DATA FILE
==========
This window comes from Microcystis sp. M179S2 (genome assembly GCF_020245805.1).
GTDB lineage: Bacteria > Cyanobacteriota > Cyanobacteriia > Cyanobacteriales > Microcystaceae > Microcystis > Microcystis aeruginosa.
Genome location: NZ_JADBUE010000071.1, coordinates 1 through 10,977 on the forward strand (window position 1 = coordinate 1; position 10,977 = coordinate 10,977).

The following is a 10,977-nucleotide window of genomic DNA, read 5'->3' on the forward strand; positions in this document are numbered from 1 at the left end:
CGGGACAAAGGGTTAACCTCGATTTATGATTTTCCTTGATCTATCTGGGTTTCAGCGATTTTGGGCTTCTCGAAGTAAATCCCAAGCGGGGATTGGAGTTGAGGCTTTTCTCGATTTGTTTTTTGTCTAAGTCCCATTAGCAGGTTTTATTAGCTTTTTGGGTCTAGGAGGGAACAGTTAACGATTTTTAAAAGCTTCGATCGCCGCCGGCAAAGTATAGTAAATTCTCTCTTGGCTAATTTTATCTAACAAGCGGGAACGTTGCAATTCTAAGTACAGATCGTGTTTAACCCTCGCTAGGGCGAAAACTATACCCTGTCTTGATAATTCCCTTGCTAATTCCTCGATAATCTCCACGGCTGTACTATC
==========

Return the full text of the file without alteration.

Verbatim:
This window comes from Microcystis sp. M179S2 (genome assembly GCF_020245805.1).
GTDB lineage: Bacteria > Cyanobacteriota > Cyanobacteriia > Cyanobacteriales > Microcystaceae > Microcystis > Microcystis aeruginosa.
Genome location: NZ_JADBUE010000071.1, coordinates 1 through 10,977 on the forward strand (window position 1 = coordinate 1; position 10,977 = coordinate 10,977).

The following is a 10,977-nucleotide window of genomic DNA, read 5'->3' on the forward strand; positions in this document are numbered from 1 at the left end:
CGGGACAAAGGGTTAACCTCGATTTATGATTTTCCTTGATCTATCTGGGTTTCAGCGATTTTGGGCTTCTCGAAGTAAATCCCAAGCGGGGATTGGAGTTGAGGCTTTTCTCGATTTGTTTTTTGTCTAAGTCCCATTAGCAGGTTTTATTAGCTTTTTGGGTCTAGGAGGGAACAGTTAACGATTTTTAAAAGCTTCGATCGCCGCCGGCAAAGTATAGTAAATTCTCTCTTGGCTAATTTTATCTAACAAGCGGGAACGTTGCAATTCTAAGTACAGATCGTGTTTAACCCTCGCTAGGGCGAAAACTATACCCTGTCTTGATAATTCCCTTGCTAATTCCTCGATAATCTCCACGGCTGTACTATC